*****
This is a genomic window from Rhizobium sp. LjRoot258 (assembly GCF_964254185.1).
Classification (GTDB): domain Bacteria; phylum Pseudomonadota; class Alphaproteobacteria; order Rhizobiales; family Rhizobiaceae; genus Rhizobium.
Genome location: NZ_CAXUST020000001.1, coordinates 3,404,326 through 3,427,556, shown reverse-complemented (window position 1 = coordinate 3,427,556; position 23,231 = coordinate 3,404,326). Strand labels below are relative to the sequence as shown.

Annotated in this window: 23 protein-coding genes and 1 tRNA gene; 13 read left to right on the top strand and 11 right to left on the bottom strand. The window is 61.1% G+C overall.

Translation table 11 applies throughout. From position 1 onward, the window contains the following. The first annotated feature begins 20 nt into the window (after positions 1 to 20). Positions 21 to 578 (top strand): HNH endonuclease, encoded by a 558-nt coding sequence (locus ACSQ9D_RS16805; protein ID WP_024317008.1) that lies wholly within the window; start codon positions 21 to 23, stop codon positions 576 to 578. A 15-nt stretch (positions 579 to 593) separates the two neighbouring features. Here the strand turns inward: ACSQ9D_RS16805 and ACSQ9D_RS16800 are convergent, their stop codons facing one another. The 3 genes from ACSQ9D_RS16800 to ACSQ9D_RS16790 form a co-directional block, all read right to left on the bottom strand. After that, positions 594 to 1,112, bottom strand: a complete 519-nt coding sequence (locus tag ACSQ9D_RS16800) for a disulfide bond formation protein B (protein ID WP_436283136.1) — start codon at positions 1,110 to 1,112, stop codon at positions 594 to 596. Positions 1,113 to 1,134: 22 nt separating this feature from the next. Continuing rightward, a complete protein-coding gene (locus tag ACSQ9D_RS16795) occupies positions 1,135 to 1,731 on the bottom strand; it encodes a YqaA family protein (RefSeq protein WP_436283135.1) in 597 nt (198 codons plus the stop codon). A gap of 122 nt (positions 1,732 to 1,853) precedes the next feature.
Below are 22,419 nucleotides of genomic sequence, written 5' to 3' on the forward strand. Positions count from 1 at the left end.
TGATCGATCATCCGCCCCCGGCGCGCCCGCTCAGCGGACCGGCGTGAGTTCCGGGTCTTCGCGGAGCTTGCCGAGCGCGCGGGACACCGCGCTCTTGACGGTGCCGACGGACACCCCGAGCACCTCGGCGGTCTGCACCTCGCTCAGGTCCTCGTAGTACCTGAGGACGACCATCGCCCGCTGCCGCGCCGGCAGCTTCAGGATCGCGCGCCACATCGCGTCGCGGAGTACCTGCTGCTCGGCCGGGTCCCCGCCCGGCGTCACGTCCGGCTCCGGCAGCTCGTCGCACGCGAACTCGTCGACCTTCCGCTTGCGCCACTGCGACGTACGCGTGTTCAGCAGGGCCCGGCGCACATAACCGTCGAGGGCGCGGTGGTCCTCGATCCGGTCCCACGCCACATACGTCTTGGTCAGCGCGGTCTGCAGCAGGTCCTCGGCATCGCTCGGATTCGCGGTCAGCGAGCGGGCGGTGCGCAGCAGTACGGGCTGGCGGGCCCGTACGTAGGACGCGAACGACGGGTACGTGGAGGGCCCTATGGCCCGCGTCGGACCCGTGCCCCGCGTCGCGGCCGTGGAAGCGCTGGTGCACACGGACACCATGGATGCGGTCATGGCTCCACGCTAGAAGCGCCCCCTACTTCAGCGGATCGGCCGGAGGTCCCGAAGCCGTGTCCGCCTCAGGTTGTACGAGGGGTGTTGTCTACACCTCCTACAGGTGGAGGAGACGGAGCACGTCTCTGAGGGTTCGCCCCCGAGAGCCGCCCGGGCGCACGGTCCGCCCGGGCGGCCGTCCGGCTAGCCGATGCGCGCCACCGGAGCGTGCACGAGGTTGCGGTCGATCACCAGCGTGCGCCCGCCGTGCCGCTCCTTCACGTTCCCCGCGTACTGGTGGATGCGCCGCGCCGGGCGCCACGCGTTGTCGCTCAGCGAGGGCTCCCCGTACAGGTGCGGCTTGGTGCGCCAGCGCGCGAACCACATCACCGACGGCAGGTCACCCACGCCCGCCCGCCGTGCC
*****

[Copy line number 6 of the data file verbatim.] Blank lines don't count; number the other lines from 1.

Below are 22,419 nucleotides of genomic sequence, written 5' to 3' on the forward strand. Positions count from 1 at the left end.